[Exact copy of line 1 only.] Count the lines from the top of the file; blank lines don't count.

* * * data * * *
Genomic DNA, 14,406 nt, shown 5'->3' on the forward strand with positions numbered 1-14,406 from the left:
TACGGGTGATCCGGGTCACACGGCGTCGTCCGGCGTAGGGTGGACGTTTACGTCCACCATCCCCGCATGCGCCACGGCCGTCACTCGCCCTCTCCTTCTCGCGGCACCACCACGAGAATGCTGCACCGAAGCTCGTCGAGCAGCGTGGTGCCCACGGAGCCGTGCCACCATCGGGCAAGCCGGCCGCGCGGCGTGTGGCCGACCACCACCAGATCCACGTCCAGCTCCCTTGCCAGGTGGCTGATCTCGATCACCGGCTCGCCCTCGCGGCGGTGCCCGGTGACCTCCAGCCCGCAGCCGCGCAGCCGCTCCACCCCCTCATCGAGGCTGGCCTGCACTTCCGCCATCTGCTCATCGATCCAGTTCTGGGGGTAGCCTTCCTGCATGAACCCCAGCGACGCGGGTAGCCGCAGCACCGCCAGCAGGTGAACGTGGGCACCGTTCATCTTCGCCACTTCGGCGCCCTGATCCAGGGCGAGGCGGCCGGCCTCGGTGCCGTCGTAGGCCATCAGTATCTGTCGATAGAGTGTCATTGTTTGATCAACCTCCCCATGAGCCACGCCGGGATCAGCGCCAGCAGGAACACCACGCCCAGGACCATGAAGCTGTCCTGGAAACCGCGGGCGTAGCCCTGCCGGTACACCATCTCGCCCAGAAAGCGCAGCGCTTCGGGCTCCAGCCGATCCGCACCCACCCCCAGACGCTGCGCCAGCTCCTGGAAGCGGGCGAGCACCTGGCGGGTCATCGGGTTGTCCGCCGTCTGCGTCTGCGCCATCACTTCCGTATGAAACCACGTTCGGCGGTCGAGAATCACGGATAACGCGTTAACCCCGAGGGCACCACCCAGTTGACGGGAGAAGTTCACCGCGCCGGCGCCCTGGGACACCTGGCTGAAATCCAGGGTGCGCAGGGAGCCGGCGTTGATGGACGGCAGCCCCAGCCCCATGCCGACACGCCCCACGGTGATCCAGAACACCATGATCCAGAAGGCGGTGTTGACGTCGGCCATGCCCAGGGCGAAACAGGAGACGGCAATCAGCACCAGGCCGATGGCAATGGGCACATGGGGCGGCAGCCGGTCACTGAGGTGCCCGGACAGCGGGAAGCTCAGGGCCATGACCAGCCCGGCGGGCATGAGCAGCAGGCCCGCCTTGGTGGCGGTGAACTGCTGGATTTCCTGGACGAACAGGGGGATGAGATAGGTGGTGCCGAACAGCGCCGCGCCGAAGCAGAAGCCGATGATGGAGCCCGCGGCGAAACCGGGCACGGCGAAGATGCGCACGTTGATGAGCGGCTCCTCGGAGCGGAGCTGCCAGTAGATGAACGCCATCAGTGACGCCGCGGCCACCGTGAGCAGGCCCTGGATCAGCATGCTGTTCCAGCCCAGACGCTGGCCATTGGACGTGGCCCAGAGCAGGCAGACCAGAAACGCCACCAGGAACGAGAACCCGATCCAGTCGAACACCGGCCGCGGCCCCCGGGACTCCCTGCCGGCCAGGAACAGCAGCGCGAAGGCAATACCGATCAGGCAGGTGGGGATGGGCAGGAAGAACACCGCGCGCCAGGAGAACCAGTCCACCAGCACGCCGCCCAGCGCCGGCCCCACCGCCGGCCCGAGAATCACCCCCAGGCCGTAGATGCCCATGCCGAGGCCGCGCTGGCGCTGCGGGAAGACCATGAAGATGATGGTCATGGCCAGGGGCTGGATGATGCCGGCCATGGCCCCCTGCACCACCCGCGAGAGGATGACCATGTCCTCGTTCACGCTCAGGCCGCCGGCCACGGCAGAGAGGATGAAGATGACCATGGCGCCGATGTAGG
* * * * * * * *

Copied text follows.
Genomic DNA, 14,406 nt, shown 5'->3' on the forward strand with positions numbered 1-14,406 from the left: